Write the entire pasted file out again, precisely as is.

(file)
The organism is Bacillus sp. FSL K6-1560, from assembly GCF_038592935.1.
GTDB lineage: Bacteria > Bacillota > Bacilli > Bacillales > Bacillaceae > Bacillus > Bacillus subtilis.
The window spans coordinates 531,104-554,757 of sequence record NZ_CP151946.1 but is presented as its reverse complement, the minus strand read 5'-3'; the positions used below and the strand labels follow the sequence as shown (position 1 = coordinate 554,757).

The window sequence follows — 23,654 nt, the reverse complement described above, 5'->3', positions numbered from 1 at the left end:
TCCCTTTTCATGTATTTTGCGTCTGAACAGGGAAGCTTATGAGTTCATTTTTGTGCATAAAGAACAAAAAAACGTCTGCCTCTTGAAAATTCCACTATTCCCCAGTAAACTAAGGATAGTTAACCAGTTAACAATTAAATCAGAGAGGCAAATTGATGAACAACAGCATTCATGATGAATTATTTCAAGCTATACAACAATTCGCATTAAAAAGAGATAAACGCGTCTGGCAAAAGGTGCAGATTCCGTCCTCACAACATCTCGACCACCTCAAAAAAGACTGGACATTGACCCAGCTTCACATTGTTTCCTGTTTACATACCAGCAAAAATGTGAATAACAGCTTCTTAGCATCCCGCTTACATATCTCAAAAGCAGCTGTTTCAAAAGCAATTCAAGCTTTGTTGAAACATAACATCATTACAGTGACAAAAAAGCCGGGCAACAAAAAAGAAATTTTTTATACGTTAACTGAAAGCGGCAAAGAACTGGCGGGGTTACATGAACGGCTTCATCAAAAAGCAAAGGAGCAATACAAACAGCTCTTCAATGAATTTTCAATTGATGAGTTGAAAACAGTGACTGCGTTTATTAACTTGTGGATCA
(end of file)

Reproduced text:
The organism is Bacillus sp. FSL K6-1560, from assembly GCF_038592935.1.
GTDB lineage: Bacteria > Bacillota > Bacilli > Bacillales > Bacillaceae > Bacillus > Bacillus subtilis.
The window spans coordinates 531,104-554,757 of sequence record NZ_CP151946.1 but is presented as its reverse complement, the minus strand read 5'-3'; the positions used below and the strand labels follow the sequence as shown (position 1 = coordinate 554,757).

The window sequence follows — 23,654 nt, the reverse complement described above, 5'->3', positions numbered from 1 at the left end:
TCCCTTTTCATGTATTTTGCGTCTGAACAGGGAAGCTTATGAGTTCATTTTTGTGCATAAAGAACAAAAAAACGTCTGCCTCTTGAAAATTCCACTATTCCCCAGTAAACTAAGGATAGTTAACCAGTTAACAATTAAATCAGAGAGGCAAATTGATGAACAACAGCATTCATGATGAATTATTTCAAGCTATACAACAATTCGCATTAAAAAGAGATAAACGCGTCTGGCAAAAGGTGCAGATTCCGTCCTCACAACATCTCGACCACCTCAAAAAAGACTGGACATTGACCCAGCTTCACATTGTTTCCTGTTTACATACCAGCAAAAATGTGAATAACAGCTTCTTAGCATCCCGCTTACATATCTCAAAAGCAGCTGTTTCAAAAGCAATTCAAGCTTTGTTGAAACATAACATCATTACAGTGACAAAAAAGCCGGGCAACAAAAAAGAAATTTTTTATACGTTAACTGAAAGCGGCAAAGAACTGGCGGGGTTACATGAACGGCTTCATCAAAAAGCAAAGGAGCAATACAAACAGCTCTTCAATGAATTTTCAATTGATGAGTTGAAAACAGTGACTGCGTTTATTAACTTGTGGATCA